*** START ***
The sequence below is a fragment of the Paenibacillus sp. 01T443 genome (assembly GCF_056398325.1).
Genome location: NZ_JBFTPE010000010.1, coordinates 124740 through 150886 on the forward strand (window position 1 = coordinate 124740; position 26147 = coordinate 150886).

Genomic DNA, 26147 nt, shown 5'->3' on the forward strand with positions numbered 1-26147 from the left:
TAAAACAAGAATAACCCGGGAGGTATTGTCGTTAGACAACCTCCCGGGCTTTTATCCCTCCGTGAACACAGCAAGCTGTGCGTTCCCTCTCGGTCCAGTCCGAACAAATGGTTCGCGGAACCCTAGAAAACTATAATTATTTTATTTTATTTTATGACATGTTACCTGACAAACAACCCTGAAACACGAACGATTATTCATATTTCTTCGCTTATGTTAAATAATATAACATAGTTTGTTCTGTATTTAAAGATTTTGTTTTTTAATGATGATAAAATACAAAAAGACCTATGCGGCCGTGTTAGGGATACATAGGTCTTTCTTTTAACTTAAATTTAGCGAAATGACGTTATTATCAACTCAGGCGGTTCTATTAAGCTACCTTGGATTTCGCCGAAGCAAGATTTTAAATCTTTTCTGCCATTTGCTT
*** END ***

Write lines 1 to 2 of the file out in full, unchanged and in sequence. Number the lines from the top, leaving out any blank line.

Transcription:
The sequence below is a fragment of the Paenibacillus sp. 01T443 genome (assembly GCF_056398325.1).
Genome location: NZ_JBFTPE010000010.1, coordinates 124740 through 150886 on the forward strand (window position 1 = coordinate 124740; position 26147 = coordinate 150886).